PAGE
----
UCL Institute of the Americas


'The Pollution Bandwagon': The Fight Against Car Pollution in Montreal in the 1960s-1970s

09 April 2018, 6:00 pm

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UCL Institute of the Americas

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Dr Valérie Poirier (University of Guelph) - Various historians have drawn our attention to North America's love affair with the automobile during the mid-to late twentieth century. By the mid-1950s-the 'golden era' of automobility-automobile sales were skyrocketing across the continent and the car was deeply entrenched in popular culture as a strong symbol of freedom, prosperity and progress. While this dominant vision of the car has never entirely disappeared, it was seriously challenged during the 1960s and the 1970s, two decades historian Brian Ladd has labelled the 'golden era of car bashing'. This presentation explores why and how the automobile came to be perceived as a risk for the health of the urban population and for the environment during these decades in Montreal. It also explains why, despite the best efforts of experts and environmental groups to identify and reduce the car's environmental risks, the fight against car pollution met with only very little success during the 1960s and the 1970s.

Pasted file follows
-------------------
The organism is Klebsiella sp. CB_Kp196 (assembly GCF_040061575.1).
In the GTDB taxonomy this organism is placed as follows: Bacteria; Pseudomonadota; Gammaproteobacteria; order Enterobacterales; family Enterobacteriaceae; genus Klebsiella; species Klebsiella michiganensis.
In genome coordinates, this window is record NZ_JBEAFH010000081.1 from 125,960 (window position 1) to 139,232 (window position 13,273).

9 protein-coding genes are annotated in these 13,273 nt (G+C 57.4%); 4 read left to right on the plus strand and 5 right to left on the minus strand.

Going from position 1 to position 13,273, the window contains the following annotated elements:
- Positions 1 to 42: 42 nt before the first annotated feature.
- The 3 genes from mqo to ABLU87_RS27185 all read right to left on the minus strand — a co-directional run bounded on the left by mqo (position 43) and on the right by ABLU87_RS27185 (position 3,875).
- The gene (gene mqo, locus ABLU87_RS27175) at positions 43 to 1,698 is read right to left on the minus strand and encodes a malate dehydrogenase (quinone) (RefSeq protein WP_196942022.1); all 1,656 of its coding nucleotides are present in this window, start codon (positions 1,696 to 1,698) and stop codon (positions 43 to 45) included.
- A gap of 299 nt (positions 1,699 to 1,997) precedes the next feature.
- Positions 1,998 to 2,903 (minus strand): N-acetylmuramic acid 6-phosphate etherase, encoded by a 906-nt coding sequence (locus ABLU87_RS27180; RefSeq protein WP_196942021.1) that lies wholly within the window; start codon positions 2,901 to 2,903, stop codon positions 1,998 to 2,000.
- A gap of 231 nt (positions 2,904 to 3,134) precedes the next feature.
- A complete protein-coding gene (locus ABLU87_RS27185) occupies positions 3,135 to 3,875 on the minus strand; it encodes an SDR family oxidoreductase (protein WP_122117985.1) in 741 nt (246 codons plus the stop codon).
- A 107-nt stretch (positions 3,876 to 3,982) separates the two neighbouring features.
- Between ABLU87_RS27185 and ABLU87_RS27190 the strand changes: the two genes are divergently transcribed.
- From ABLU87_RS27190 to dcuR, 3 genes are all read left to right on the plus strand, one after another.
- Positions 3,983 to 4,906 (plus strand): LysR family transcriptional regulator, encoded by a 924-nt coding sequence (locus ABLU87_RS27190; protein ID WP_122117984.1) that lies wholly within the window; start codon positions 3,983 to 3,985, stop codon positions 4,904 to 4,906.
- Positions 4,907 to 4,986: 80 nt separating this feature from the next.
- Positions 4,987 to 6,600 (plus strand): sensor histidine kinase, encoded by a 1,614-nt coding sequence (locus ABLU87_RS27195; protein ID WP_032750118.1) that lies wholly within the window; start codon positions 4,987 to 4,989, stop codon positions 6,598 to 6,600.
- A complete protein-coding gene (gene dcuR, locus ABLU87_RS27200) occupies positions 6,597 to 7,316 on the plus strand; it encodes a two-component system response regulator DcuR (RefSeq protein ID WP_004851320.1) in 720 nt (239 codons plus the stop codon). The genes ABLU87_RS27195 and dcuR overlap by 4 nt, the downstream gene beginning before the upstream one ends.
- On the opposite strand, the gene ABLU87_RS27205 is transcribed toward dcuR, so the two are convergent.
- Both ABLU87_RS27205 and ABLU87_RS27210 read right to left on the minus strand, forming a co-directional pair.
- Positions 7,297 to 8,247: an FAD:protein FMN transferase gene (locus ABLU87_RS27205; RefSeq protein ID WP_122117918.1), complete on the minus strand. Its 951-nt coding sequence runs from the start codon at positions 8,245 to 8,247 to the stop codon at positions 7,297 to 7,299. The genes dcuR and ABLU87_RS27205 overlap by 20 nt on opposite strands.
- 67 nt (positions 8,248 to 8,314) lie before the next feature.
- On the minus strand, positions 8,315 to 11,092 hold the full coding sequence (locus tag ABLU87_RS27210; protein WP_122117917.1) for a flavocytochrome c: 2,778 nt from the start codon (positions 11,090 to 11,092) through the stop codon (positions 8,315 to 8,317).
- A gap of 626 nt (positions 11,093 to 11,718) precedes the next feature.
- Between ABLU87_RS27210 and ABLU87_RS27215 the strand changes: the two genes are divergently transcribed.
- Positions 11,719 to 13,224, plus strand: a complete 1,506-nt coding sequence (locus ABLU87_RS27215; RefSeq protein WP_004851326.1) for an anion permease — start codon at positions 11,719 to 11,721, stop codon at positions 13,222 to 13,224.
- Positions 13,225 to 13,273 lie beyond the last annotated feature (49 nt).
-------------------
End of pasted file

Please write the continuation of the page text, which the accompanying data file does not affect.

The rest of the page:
Valérie Poirier is a postdoctoral fellow at the University of Guelph and a member of the Montreal History Group. She specialises in the social, environmental and urban history of twentieth century Quebec. She recently completed a PhD in history at Université du Québec à Montréal (UQAM), in which she examined how the car came to be perceived as an environmental risk in Montreal during the long sixties. With Stéphane Savard (UQAM), she co-edited a special issue of the Bulletin d'histoire politique on environmental activism in Quebec, in which she also published an article focusing on the citizen-led opposition to the construction of the Ville-Marie expressway in Montreal in the early 1970s. Her current research explores the new ways of conceptualising noise in the after-war period, from 1945 to 1980. It seeks to understand why the meanings associated with noise shifted and how noise was gradually conceptualised as the fourth type of pollution, following water, air and soil pollution.